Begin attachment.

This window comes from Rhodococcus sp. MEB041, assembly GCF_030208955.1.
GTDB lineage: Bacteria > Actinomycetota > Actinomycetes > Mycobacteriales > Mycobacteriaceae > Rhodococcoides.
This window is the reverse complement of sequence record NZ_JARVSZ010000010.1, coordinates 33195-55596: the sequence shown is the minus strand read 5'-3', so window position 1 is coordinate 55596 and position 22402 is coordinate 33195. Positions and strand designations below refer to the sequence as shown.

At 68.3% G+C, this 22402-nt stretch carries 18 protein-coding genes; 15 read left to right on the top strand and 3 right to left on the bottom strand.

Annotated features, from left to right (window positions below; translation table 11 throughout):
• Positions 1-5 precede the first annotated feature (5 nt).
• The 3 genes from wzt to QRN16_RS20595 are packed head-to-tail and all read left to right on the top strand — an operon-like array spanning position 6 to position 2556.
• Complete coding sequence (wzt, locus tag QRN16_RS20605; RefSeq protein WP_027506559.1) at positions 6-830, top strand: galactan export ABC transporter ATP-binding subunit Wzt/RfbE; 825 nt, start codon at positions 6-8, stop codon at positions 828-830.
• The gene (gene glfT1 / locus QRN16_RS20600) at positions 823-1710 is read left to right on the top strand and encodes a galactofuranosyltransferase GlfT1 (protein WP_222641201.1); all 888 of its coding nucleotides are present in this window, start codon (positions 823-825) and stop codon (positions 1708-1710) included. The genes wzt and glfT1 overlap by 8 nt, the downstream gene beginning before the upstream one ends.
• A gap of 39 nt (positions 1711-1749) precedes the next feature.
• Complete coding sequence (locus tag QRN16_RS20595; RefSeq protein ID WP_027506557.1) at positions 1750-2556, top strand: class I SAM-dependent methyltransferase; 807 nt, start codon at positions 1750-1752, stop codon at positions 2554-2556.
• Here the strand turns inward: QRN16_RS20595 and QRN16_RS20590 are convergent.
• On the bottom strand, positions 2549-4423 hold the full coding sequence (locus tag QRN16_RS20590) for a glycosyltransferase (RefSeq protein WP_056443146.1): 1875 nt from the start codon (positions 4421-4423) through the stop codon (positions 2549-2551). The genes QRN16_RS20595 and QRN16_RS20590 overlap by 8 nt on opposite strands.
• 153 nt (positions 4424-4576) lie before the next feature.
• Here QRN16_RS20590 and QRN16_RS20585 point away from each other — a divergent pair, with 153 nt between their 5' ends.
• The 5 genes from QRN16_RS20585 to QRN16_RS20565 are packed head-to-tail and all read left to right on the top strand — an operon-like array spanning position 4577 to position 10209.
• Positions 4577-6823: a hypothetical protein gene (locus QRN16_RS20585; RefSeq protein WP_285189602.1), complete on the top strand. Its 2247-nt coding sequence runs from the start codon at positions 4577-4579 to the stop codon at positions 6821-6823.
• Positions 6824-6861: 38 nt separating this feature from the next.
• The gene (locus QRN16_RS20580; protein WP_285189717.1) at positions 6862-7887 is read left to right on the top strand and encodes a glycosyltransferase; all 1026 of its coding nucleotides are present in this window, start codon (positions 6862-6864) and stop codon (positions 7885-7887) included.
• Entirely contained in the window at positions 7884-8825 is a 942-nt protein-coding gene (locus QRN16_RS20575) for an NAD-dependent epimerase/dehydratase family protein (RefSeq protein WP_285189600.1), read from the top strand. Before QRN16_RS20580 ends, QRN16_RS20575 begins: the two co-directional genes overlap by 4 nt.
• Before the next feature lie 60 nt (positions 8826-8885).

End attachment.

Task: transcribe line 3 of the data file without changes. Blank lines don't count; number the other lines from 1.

This window is the reverse complement of sequence record NZ_JARVSZ010000010.1, coordinates 33195-55596: the sequence shown is the minus strand read 5'-3', so window position 1 is coordinate 55596 and position 22402 is coordinate 33195. Positions and strand designations below refer to the sequence as shown.